The credit for this first digital computer should go first to the U.S. government. The U.S. Census Bureau in 1890 realized that it was taking eight full years to compile the 10-year census and it needed a faster solution, so it turned to Herman Hollerith, an inventor and statistician, to make the first mechanical tabulators. He used punch cards, a technology the textile industry had used for years to program its looms. Hollerith's company eventually turned into International Business Machines.
IBM, recognizing something significant, bankrolled Howard Aiken and Grace Hopper, a Navy 2nd Looie, at Harvard in 1944. Their "Harvard Mark I" was an electro-mechanical device that could handle differential equations. Hopper, troubleshooting the Mark I, found a dead moth cooked by the vacuum tubes and removed it ... or, as she said, "debugged it." By 1947, the Mark IV was all-electronic and was using magnetic drum and magnetic core memory.
"Amazing Grace" was a computer scientist of the first order. She conceptualized the idea of machine-independent programming languages, which was the forerunner of COBOL. Hopper eventually was promoted to rear admiral in the U.S. Navy.
Aiken, the senior dude on this team, gave credit to Charles Babbage, the English mathematician who in the early 1800s originated the concept of a programmable computer, though he never got one to work. The need was for a better way to do logarithms, which at the time were done by people. Babbage designed a system in which the data and program memory were separated and the machine had a separate I/O unit. It was the forerunner of the computer as we now know it.
The British government sponsored that program for 10 years but eventually gave up. The wimps! In 1991, the London Science Museum actually built Babbage's Difference Engine -- just 200 years too late!
Back we go to Philadelphia in the 1940s. World War II is on and the U.S. Department of War (renamed the Department of Defense in 1949) had a problem: It had to calculate firing tables for artillery. Suppose you're in a ship that's listing back and forth and the wind is blowing at 15 miles per hour and you're moving at 15 knots. Now what? The military had hired hundreds of young women, called "computers," to work out the complex math, but even that solution was too slow.
While Aiken and Hopper were working on computers in Cambridge, Mass., John Mauchly and J.P. Eckert were pursuing parallel development in Philadelphia, sponsored by the U.S. government. They developed the ENIAC (Electronic Numerical Integrator And Computer). Containing 17,000 vacuum tubes, weighing 30 tons and consuming 160 kilowatts, it could perform 5,000 additions or 357 multiplications in one second, which was 1,000 times faster than those perky human "computers" could do. The ENIAC could do in 30 seconds what a person could do in half a week.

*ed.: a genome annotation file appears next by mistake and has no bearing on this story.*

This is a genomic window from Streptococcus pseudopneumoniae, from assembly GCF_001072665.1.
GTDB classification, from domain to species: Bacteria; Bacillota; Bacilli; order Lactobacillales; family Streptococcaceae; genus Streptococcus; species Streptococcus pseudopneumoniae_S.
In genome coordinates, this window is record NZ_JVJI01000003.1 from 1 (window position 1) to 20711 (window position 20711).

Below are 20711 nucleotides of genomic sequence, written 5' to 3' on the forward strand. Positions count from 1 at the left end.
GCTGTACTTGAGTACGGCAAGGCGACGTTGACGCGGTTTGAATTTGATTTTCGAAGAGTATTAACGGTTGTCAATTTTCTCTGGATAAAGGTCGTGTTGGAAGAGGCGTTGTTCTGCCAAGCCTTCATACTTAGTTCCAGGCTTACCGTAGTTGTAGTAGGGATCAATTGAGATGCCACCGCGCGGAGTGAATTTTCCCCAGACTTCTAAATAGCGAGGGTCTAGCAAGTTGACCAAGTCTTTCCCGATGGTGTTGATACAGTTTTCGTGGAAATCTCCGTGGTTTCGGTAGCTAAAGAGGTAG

Just as no one quite knew what to do with the first personal computers (store recipes?), no one was quite sure what could be done with the first electronic computers. There was no software, no applications and no trained IT industry.
Rumor had it that the first time the ENIAC was fired up, the lights dimmed in all of West Philadelphia. This is the first known benefit of digital computers. Others suggest that there were only dim lights at Mauchly and Eckert's University of Pennsylvania, which was foolish enough to grant me a degree. (And no, they can't have it back!)
Still, the score was Penn 1, Harvard 0 in the race to build the first real computer.
Mauchly, the physicist, developed the mathematical theory for the ENIAC. Eckert, the electrical engineer, developed the hardware. Eckert had been the instructor when Mauchly took an early EE course at Penn. Later, having enough of academia, both left to start the Eckert-Mauchly Computer Corp., which started making machines for commercial use and which morphed into Univac.
The ENIAC was perfected after World War II ended, but by 1945 it was used to do the millions of discrete calculations for top-secret work on the hydrogen bomb.
Twenty years later, there were really just six mainframe computer companies: IBM, Burroughs, Univac, NCR, Control Data and Honeywell. Most of them would ignore the revolutionary minicomputer to their ultimate detriment.
So within 70 years, technology leaped forward. The infrastructure was in place: energy/electricity. The early light bulbs morphed into the early vacuum tubes. U.S. government funding pushed the technology world forward, and that technology jumped the Atlantic.
The trouble with all those vacuum tubes is that they burn out, a problem tackled by three guys at AT&T Bell Labs: William Shockley, John Bardeen and Walter Brattain. AT&T needed to build a labor-efficient method that would amplify long-distance signals, which meant finding a replacement for those unpredictable vacuum tubes. So in this case it was the burgeoning communications industry that drove the demand. All three would win the Nobel Prize, and they "germinated" (inside joke) Silicon Valley. It's a subject we will cover in our eighth installment in this series.